It looks like ordering a snack or take-out drink in Italy should not be difficult. It’s not that different from ordering a “skinny lat, venti, and no whip” at home.
We are confident that it is different. In the worst case scenario confusion can cause you to upset the server, prolong the line or even make it worse. You may end up eating the wrong food.
But don’t worry. We’ve got you covered. We’ll show you how to order gelato, pizza, and coffee like a local.
We’re going to ignore the debate over what makes Italian gelato better than American ice cream for the moment and just address the main question: What is this yummy stuff made of? How can you get it?
Each gelatoeria is different. These are the steps that you need to follow for most gelaterias.
1. Choose the flavors that you like.
Flavors? Yes, flavors. You can get two to three flavors in most gelato shops. It’s great to have so many choices! Don’t be discouraged if you can’t choose between two or more.
2. Before you get to the gelato counter, pay.
You’ll find the cash register or cassa very quickly when you enter the shop. This is where you pay for your gelato. Usually, you only need to know the size of the order. In your excitement about your gelato, don’t forget to keep your receipt. Keep it.
3. Coppa o cono?
You’ll be asked whether you prefer a cup or cone, just like in the U.S. This will be asked in Italian, not the U.S. We like cups. To eat from cones, you need to have a lot of coordination. Cups are neater and more manageable. Cones are a problem for gelato purists, who would argue that they can ruin the gelato’s flavor. This is why some gelato shops do not even sell them.
4. Attract the attention of the server.
Holding your receipt in the air when there are a lot of people is a good way to go. It will also let the person know you know what you’re doing, and make it easy for him to see. Be patient if the place is packed. Everybody will be served.
5. Last-minute flavor choices?
It’s fine to request a tasting if you are still unsure about your final flavor choices. If the place is packed, you should avoid this. However, children can usually get away with this anywhere.
6. Get your order now.
After you’ve gotten the attention of the server, you can hand your receipt to him so that he knows how much you paid. Make sure to tell the server if you would like a coppa or cono. If it is packed, you should be quick. If you don’t know the Italian flavours, you can just point! For the love of gelato, don’t allow your three-year old to choose her flavors on the spot. Instead, have her plan ahead. (Unless you are the only one at the gelateria). Remember to use “nice words”, even if you don’t speak Italian. It will make everyone feel happier.
7. You can eat what you want.
Gelato, unlike other Italian food, doesn’t need to be eaten at a table. Gelato shops generally don’t offer seating inside. We recommend that you either stroll around and enjoy your gelato while enjoying it, or find a sunny spot to enjoy it outside.
Do you need a quick pick-me up in the morning or at mid-afternoon? Follow our guidelines to cut down on coffee costs.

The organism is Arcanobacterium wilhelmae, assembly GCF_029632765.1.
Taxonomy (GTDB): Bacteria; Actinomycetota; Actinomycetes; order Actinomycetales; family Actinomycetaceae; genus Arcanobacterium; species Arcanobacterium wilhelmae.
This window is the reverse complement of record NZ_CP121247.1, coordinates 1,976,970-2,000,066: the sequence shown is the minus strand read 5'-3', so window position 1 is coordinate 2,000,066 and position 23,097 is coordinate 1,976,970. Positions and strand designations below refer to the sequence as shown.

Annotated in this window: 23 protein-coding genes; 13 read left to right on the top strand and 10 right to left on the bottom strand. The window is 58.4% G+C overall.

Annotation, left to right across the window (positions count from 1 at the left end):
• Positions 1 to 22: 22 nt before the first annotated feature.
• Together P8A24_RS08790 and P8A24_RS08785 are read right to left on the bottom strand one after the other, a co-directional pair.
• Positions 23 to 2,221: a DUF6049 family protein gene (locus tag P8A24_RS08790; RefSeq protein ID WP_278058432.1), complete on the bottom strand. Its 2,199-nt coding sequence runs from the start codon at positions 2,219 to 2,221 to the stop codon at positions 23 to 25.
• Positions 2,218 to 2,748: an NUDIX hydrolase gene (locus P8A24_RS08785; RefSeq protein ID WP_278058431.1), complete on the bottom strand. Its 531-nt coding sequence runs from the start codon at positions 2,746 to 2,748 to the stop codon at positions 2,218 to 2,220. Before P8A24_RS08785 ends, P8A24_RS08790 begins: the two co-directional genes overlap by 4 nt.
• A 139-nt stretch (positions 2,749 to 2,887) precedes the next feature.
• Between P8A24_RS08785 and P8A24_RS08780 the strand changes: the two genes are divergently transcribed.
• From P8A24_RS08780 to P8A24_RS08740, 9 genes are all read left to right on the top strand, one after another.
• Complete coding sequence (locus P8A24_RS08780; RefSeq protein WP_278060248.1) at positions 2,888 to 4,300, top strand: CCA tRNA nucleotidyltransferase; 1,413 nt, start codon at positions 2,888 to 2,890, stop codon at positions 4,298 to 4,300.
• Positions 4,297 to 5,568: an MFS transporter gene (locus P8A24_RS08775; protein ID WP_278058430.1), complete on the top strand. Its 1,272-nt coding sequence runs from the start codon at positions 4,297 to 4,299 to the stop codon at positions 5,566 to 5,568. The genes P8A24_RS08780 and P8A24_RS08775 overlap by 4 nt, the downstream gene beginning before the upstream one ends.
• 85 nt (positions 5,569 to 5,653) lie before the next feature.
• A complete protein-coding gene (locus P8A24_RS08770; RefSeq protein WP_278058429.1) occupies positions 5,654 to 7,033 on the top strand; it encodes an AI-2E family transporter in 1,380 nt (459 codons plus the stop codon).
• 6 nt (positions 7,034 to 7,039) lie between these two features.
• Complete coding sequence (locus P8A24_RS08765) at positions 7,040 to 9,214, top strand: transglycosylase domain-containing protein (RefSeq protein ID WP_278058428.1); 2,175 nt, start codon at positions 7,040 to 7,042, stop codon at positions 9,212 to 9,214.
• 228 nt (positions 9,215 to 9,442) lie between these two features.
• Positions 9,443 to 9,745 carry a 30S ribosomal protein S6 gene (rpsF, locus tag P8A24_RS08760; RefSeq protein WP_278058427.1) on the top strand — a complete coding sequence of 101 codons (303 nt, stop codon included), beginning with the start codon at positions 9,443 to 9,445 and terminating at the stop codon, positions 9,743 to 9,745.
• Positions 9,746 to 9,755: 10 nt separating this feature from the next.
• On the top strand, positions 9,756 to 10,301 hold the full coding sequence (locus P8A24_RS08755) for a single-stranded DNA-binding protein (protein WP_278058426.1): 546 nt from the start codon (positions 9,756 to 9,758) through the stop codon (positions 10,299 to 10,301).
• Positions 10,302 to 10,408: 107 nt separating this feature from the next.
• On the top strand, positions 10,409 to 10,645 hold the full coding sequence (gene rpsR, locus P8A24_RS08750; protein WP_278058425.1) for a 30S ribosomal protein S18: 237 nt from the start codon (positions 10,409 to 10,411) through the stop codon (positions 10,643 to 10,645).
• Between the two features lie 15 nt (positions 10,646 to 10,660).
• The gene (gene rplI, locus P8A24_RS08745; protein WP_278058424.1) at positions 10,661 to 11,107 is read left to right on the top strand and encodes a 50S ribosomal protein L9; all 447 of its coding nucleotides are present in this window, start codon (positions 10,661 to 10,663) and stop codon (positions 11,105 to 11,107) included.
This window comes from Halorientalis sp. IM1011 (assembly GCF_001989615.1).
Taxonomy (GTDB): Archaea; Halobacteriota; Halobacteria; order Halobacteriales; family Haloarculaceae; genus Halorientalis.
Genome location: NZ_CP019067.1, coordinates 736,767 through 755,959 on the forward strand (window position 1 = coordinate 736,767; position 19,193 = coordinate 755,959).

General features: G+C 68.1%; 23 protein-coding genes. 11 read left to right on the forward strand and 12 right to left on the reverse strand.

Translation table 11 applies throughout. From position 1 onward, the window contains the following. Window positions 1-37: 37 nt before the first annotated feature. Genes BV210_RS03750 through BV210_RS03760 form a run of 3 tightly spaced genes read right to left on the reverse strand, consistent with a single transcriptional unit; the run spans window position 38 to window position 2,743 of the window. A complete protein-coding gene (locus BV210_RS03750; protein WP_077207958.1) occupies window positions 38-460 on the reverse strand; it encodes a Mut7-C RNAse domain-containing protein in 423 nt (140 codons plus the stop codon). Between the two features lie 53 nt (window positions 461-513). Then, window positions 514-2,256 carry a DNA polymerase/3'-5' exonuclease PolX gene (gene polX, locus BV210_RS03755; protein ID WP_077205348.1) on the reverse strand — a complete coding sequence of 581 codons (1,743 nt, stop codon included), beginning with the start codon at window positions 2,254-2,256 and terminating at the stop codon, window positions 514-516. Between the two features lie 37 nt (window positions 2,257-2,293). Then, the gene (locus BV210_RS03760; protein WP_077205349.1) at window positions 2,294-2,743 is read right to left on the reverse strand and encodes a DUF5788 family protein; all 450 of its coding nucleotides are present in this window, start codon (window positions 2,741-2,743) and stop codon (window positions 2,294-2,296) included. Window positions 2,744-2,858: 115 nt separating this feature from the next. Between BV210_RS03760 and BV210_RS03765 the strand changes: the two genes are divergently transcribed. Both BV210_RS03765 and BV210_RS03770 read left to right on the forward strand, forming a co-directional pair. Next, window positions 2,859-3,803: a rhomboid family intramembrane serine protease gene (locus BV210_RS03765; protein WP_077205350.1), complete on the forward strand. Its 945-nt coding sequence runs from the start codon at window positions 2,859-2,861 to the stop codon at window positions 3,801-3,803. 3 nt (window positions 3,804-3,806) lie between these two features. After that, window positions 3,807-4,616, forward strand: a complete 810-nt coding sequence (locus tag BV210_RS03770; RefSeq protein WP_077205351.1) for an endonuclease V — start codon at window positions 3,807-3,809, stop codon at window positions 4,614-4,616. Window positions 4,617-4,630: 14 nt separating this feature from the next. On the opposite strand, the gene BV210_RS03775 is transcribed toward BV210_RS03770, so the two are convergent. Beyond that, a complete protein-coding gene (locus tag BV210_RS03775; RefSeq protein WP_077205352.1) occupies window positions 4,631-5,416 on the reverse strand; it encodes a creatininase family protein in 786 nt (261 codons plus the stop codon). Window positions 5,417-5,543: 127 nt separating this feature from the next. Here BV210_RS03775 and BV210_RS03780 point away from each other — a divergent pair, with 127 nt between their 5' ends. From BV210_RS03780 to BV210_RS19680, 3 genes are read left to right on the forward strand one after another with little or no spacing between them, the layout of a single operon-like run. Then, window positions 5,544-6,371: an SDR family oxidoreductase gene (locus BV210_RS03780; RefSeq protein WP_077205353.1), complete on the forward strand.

1. Choose what you want.
Saying “coffee” or “caffee” will give you an espresso and not American drip coffee. Caffe americano is the American style. However, it will be a shot in hot water and not filter coffee. A cappuccino coffee is made with foamy milk. A caffe macchiato coffee has just a little bit of milk.
2. First, pay.
You’ll find a cash register in the gelateria where you can pay. Before you order, do this. A standard espresso will cost around 80 cents. However, prices vary depending on where you live.
3. Get the attention of the server by going to the counter.
This can be done by simply walking up if the place is quiet or politely holding your receipt if it is more crowded. If he asks you what you want, he will usually respond with “Prego” or “Si ?”),,” but you can also tell him (caffe, caffe Americano, etc.).
4. You can drink your coffee standing.
You shouldn’t grab it and walk off to another table. You are supposed to receive–and start paying for–table service as soon as you sit down. This is when the cost of your coffee suddenly doubles or triples as soon as you sit down. This is why it’s more common to see tourists doing it than Italians.
5. Do not forget a tip.
You can leave a small change, 20 cents is enough. Although it is not required, it can be a nice gesture of appreciation for the server. It’s rude to leave without saying anything.
Ordering Pizza by the Slice
Take-out pizza is one of Italy’s most treasured secrets. It doesn’t matter if you have dinner, because there are many places where you can get pizza to go. This is especially convenient for lunchtime when most pizzerias close. Here’s how it works.
1. Choose what you want.
(Sensing a pattern? You should be aware that although there may be many options on the pizza menu, it is unlikely that anything will be coming out of the oven within the next few minutes.
2. The server will help you choose the right size pizza.
He will also ask how many slices you would like. This is because you pay by weight rather than by the standard-sized slice. He’ll generally help you by placing his knife exactly where you want it to be cut. Tell him that the size is smaller (“piu piccolo”) and larger (“piu grande”), but don’t forget “per favore!”
You can choose to have the receipt given to you and then go to another register to pay. If it’s smaller, you can take your money there.
4. Take out at the counter
Sitting is possible if there are stools. You can also take your pizza outside. It’s generally more polite and elegant to eat in the pizzeria than on the street.
5. Be sure to say goodbye.
A “Grazie!”, “ArrivederLa!” and/or “Arrivederci!” can go a long ways.